Step #2 – The new custodian. Once the account holder determines that they are eligible to move some (or all) of their retirement funds, they need to select a self-directed IRA custodian. Although there are an increasing number of IRA custodians that are willing to hold “non-traditional” IRA assets, there are dramatic differences between these custodians. Some custodians offer very minimal customer service, but have lower fees. Other custodians claim to offer the opposite. Another issue to consider is whether the custodian will allow the IRA to purchase a Limited Liability Company (“LLC”), which could be important if the client wants maximum control over the structure (see Step #4). Also, there are sometimes subtle (yet important) differences between “custodians” and “administrators”, but it can be difficult to tell the difference. Overall, it is important for the individual (i.e., the potential IRA account holder) to research his/her IRA custodian options and pick one that they trust.
Step #3 – Rollover or transfer? After setting up a new self-directed IRA, the structure needs to be funded, which can be done in one of two ways. One option is for the account holder to request a “rollover” – meaning that the old retirement plan administrator sends a check to the account holder that is made out to either the account holder personally or the new IRA custodian. The account holder must then deposit the check into the new IRA within 60 days [IMPORTANT NOTE: due to a recent Tax Court decision, and subsequent confirmation by the IRS, only one rollover from an IRA to a different IRA can be done in any 12 month period; however, rollovers from a “qualified plan” (e.g., 401(k)) to an IRA do not fall under this rule]. If the client fails to deposit the check in time, the entire amount will generally be treated as a taxable distribution. The second option involves the account holder requesting a “trustee-to-trustee” transfer – in which the funds move from the old custodian to the new custodian without the client coming into physical possession of the funds. A trustee-to-trustee transfer involving two IRAs does not count towards the “one IRA rollover per year rule”, which is why transfers (rather than rollovers) are preferred when the “old” account is an IRA.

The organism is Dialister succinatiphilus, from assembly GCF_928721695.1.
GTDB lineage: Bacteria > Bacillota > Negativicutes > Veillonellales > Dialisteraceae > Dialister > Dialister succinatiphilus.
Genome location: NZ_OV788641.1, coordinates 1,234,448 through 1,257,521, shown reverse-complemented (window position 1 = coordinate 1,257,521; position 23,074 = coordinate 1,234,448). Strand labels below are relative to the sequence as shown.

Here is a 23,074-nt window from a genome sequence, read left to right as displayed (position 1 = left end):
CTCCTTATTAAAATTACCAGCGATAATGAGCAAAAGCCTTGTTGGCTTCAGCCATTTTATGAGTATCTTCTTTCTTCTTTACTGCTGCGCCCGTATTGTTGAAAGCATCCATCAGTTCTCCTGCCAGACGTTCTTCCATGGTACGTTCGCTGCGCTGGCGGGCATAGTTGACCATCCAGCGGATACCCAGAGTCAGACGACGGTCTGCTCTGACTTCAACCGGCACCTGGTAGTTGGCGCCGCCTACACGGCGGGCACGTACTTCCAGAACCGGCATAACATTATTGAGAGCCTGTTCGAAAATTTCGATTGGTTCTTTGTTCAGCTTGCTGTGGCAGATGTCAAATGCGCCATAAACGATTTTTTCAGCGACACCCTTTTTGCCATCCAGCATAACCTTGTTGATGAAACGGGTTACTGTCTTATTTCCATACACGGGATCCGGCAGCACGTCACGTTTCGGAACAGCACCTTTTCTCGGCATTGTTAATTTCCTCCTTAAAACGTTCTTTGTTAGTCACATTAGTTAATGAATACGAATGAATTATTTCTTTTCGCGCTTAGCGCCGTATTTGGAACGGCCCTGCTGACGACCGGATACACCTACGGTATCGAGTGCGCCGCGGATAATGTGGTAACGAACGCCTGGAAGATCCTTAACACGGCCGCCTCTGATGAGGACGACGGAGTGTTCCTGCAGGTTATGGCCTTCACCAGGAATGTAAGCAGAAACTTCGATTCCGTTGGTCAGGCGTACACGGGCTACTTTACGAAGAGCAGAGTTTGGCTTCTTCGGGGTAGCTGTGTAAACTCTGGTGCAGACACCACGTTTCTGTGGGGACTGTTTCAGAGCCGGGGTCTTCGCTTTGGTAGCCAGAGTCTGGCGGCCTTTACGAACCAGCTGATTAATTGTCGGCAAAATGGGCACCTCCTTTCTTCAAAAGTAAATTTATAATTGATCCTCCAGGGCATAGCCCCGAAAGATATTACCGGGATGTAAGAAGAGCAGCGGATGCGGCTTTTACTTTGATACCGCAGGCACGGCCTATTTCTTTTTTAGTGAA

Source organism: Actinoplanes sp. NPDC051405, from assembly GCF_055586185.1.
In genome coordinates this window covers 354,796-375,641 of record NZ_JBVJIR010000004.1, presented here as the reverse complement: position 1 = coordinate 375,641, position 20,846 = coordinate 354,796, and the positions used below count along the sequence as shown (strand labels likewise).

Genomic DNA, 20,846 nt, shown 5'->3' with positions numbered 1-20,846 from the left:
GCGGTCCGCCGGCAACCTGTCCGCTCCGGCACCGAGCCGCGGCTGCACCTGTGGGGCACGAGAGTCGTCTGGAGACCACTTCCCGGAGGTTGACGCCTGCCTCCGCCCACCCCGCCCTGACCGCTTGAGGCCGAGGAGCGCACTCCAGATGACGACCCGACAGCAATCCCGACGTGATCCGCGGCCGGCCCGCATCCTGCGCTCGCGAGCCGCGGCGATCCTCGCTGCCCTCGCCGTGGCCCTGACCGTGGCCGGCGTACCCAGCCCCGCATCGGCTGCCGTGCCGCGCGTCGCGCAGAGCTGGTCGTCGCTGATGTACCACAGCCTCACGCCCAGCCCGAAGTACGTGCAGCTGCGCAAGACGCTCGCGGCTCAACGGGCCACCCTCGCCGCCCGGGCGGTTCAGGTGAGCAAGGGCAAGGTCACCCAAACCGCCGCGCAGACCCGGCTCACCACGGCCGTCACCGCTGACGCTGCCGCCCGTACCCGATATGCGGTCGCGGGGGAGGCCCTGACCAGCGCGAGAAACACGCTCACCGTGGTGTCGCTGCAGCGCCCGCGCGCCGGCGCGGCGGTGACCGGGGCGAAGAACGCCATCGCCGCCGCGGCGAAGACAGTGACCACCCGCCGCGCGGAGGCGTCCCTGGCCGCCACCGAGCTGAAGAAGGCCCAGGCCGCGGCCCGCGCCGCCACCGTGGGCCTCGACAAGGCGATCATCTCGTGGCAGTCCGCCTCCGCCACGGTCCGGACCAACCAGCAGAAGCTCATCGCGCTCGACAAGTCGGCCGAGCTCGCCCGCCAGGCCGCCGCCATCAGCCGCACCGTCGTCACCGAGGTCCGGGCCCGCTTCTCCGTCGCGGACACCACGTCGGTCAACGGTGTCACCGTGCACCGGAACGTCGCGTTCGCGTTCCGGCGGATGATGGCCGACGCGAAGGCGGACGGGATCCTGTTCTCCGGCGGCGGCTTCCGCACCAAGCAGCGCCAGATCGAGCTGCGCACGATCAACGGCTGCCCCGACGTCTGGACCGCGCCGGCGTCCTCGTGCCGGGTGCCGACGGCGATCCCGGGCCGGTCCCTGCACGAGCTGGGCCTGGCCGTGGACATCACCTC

Step #4 – IRA or IRA/LLC. Let’s assume for a moment that the account holder’s goal is to invest into a piece of residential rental real estate. Once the new self-directed IRA is funded, the account holder needs to decide whether he or she is going to invest the money directly out of the IRA (i.e., the IRA custodian buys the property on behalf of the IRA) or whether the IRA is going to purchase an LLC and invest using the LLC’s name and bank account. The latter option allows the purchase of property using a check from the LLC, which depending on the custodian’s ability to move quickly, will likely speed up the property purchase. Also, the IRA/LLC model can potentially reduce the future costs/fees due to reduced custodian involvement. For tax purposes, because the LLC is a “flow-through” tax entity, investments made using either method are normally tax-deferred (note: there are major exceptions to this tax-deferred treatment; for example, if the LLC operates an active business and/or uses debt-financing, the IRA will incur income that is not entirely tax deferred and the IRA must file a tax return; these topics will be addressed in a later part of this series). However, the control and flexibility allowed by the IRA/LLC creates problems if the client does not operate the structure in a proper fashion. For example, if the IRA/LLC structure interacts with certain individuals (aka “disqualified people”), the entire IRA can lose its tax-exempt status and be taxable to the IRA account holder all in one year.
To be continued…